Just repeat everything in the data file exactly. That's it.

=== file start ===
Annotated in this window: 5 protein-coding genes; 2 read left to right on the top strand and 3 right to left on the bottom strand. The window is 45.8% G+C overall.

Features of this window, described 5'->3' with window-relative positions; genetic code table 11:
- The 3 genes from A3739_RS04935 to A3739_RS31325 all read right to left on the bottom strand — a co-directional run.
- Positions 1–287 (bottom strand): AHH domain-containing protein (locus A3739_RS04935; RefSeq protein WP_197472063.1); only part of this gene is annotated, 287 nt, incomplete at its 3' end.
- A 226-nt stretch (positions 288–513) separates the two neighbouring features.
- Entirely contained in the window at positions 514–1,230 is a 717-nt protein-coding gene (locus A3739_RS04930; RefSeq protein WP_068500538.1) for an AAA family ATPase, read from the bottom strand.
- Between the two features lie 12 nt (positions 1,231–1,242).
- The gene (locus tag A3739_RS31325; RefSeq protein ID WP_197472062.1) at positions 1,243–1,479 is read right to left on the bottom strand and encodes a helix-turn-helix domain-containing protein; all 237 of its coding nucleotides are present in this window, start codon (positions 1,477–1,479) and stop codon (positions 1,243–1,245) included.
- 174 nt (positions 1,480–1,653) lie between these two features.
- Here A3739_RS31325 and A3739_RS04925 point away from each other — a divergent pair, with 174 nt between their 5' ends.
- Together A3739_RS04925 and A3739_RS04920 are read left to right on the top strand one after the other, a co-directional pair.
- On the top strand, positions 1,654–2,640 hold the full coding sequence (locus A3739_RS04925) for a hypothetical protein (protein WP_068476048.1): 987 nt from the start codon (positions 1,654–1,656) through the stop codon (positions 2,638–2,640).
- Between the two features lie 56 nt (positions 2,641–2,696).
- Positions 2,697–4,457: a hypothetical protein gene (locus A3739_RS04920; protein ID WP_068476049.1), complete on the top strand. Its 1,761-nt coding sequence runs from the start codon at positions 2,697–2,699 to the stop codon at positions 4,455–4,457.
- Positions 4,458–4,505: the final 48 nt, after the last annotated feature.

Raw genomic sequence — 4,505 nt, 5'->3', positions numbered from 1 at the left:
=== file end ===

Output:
Annotated in this window: 5 protein-coding genes; 2 read left to right on the top strand and 3 right to left on the bottom strand. The window is 45.8% G+C overall.

Features of this window, described 5'->3' with window-relative positions; genetic code table 11:
- The 3 genes from A3739_RS04935 to A3739_RS31325 all read right to left on the bottom strand — a co-directional run.
- Positions 1–287 (bottom strand): AHH domain-containing protein (locus A3739_RS04935; RefSeq protein WP_197472063.1); only part of this gene is annotated, 287 nt, incomplete at its 3' end.
- A 226-nt stretch (positions 288–513) separates the two neighbouring features.
- Entirely contained in the window at positions 514–1,230 is a 717-nt protein-coding gene (locus A3739_RS04930; RefSeq protein WP_068500538.1) for an AAA family ATPase, read from the bottom strand.
- Between the two features lie 12 nt (positions 1,231–1,242).
- The gene (locus tag A3739_RS31325; RefSeq protein ID WP_197472062.1) at positions 1,243–1,479 is read right to left on the bottom strand and encodes a helix-turn-helix domain-containing protein; all 237 of its coding nucleotides are present in this window, start codon (positions 1,477–1,479) and stop codon (positions 1,243–1,245) included.
- 174 nt (positions 1,480–1,653) lie between these two features.
- Here A3739_RS31325 and A3739_RS04925 point away from each other — a divergent pair, with 174 nt between their 5' ends.
- Together A3739_RS04925 and A3739_RS04920 are read left to right on the top strand one after the other, a co-directional pair.
- On the top strand, positions 1,654–2,640 hold the full coding sequence (locus A3739_RS04925) for a hypothetical protein (protein WP_068476048.1): 987 nt from the start codon (positions 1,654–1,656) through the stop codon (positions 2,638–2,640).
- Between the two features lie 56 nt (positions 2,641–2,696).
- Positions 2,697–4,457: a hypothetical protein gene (locus A3739_RS04920; protein ID WP_068476049.1), complete on the top strand. Its 1,761-nt coding sequence runs from the start codon at positions 2,697–2,699 to the stop codon at positions 4,455–4,457.
- Positions 4,458–4,505: the final 48 nt, after the last annotated feature.

Raw genomic sequence — 4,505 nt, 5'->3', positions numbered from 1 at the left: